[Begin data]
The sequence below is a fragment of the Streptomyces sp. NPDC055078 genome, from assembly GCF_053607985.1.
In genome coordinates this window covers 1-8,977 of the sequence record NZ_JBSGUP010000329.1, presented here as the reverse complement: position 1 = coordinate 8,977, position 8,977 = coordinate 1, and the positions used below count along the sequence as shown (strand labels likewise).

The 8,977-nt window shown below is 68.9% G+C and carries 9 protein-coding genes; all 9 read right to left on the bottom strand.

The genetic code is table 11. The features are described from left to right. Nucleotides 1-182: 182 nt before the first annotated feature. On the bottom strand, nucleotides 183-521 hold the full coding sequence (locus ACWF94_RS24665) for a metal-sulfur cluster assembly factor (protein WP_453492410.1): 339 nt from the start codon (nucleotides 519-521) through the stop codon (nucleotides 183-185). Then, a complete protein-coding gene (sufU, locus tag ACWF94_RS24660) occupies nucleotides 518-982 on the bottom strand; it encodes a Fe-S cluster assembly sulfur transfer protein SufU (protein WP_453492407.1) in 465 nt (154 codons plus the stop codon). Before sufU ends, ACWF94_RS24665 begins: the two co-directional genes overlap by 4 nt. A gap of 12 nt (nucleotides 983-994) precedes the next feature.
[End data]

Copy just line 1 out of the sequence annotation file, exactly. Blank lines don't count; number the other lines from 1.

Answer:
The sequence below is a fragment of the Streptomyces sp. NPDC055078 genome, from assembly GCF_053607985.1.